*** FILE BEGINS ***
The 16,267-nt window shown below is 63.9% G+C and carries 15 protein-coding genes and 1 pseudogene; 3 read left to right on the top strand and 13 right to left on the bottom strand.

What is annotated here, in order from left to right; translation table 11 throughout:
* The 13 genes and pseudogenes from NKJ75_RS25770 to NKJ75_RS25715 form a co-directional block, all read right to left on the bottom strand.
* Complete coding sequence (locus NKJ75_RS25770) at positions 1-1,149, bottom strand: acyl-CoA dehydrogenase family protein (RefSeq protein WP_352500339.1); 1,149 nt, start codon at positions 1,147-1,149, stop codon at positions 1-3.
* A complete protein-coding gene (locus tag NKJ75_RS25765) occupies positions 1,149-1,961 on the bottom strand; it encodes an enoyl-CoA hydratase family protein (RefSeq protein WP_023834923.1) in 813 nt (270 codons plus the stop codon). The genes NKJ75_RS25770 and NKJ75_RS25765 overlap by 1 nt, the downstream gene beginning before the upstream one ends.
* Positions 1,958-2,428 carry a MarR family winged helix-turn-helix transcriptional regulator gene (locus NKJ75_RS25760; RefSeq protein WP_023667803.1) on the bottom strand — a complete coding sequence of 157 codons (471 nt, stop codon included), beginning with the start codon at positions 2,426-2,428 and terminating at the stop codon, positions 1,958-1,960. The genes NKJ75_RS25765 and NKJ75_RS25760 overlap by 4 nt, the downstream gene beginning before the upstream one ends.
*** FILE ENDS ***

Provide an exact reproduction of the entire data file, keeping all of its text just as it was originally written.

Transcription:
The 16,267-nt window shown below is 63.9% G+C and carries 15 protein-coding genes and 1 pseudogene; 3 read left to right on the top strand and 13 right to left on the bottom strand.

What is annotated here, in order from left to right; translation table 11 throughout:
* The 13 genes and pseudogenes from NKJ75_RS25770 to NKJ75_RS25715 form a co-directional block, all read right to left on the bottom strand.
* Complete coding sequence (locus NKJ75_RS25770) at positions 1-1,149, bottom strand: acyl-CoA dehydrogenase family protein (RefSeq protein WP_352500339.1); 1,149 nt, start codon at positions 1,147-1,149, stop codon at positions 1-3.
* A complete protein-coding gene (locus tag NKJ75_RS25765) occupies positions 1,149-1,961 on the bottom strand; it encodes an enoyl-CoA hydratase family protein (RefSeq protein WP_023834923.1) in 813 nt (270 codons plus the stop codon). The genes NKJ75_RS25770 and NKJ75_RS25765 overlap by 1 nt, the downstream gene beginning before the upstream one ends.
* Positions 1,958-2,428 carry a MarR family winged helix-turn-helix transcriptional regulator gene (locus NKJ75_RS25760; RefSeq protein WP_023667803.1) on the bottom strand — a complete coding sequence of 157 codons (471 nt, stop codon included), beginning with the start codon at positions 2,426-2,428 and terminating at the stop codon, positions 1,958-1,960. The genes NKJ75_RS25765 and NKJ75_RS25760 overlap by 4 nt, the downstream gene beginning before the upstream one ends.